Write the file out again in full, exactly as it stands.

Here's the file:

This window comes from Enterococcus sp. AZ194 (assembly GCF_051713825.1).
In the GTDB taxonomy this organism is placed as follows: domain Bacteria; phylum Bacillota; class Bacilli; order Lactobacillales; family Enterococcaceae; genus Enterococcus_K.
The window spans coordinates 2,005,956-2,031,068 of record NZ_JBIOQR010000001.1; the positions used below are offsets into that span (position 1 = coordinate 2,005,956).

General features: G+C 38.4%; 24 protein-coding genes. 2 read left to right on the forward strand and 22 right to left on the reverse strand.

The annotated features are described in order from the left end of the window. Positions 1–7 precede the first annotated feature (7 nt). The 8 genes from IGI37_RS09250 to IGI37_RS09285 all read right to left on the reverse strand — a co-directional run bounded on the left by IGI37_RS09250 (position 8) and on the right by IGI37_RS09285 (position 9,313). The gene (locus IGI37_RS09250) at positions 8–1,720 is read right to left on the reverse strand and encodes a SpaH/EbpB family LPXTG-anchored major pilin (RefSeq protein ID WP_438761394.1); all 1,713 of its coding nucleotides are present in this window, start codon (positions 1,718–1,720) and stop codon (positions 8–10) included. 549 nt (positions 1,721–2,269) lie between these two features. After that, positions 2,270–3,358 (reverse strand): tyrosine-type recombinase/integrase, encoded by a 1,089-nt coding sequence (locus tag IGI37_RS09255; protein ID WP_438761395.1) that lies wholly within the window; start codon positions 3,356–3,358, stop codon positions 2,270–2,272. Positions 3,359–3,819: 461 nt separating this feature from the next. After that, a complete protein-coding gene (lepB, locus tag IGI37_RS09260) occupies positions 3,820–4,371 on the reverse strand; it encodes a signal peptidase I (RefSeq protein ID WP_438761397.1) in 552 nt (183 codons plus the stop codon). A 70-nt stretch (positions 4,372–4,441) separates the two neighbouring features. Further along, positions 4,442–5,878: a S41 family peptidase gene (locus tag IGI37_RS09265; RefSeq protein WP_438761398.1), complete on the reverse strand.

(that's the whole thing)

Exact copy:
This window comes from Enterococcus sp. AZ194 (assembly GCF_051713825.1).
In the GTDB taxonomy this organism is placed as follows: domain Bacteria; phylum Bacillota; class Bacilli; order Lactobacillales; family Enterococcaceae; genus Enterococcus_K.
The window spans coordinates 2,005,956-2,031,068 of record NZ_JBIOQR010000001.1; the positions used below are offsets into that span (position 1 = coordinate 2,005,956).

General features: G+C 38.4%; 24 protein-coding genes. 2 read left to right on the forward strand and 22 right to left on the reverse strand.

The annotated features are described in order from the left end of the window. Positions 1–7 precede the first annotated feature (7 nt). The 8 genes from IGI37_RS09250 to IGI37_RS09285 all read right to left on the reverse strand — a co-directional run bounded on the left by IGI37_RS09250 (position 8) and on the right by IGI37_RS09285 (position 9,313). The gene (locus IGI37_RS09250) at positions 8–1,720 is read right to left on the reverse strand and encodes a SpaH/EbpB family LPXTG-anchored major pilin (RefSeq protein ID WP_438761394.1); all 1,713 of its coding nucleotides are present in this window, start codon (positions 1,718–1,720) and stop codon (positions 8–10) included. 549 nt (positions 1,721–2,269) lie between these two features. After that, positions 2,270–3,358 (reverse strand): tyrosine-type recombinase/integrase, encoded by a 1,089-nt coding sequence (locus tag IGI37_RS09255; protein ID WP_438761395.1) that lies wholly within the window; start codon positions 3,356–3,358, stop codon positions 2,270–2,272. Positions 3,359–3,819: 461 nt separating this feature from the next. After that, a complete protein-coding gene (lepB, locus tag IGI37_RS09260) occupies positions 3,820–4,371 on the reverse strand; it encodes a signal peptidase I (RefSeq protein ID WP_438761397.1) in 552 nt (183 codons plus the stop codon). A 70-nt stretch (positions 4,372–4,441) separates the two neighbouring features. Further along, positions 4,442–5,878: a S41 family peptidase gene (locus tag IGI37_RS09265; RefSeq protein WP_438761398.1), complete on the reverse strand.